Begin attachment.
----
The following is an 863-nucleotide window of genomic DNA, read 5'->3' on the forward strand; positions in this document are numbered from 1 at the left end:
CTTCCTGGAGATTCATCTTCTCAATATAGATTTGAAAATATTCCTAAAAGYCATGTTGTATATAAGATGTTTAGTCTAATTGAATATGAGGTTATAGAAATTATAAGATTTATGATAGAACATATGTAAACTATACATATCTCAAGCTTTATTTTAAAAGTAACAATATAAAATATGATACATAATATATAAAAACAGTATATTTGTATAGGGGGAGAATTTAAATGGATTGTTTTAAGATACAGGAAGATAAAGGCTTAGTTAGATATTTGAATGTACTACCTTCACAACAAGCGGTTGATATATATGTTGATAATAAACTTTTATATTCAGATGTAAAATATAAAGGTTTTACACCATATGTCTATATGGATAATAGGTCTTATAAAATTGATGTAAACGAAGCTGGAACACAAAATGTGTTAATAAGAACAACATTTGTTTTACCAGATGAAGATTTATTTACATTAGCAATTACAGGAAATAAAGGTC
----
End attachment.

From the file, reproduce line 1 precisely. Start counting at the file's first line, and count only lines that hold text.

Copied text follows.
The following is an 863-nucleotide window of genomic DNA, read 5'->3' on the forward strand; positions in this document are numbered from 1 at the left end: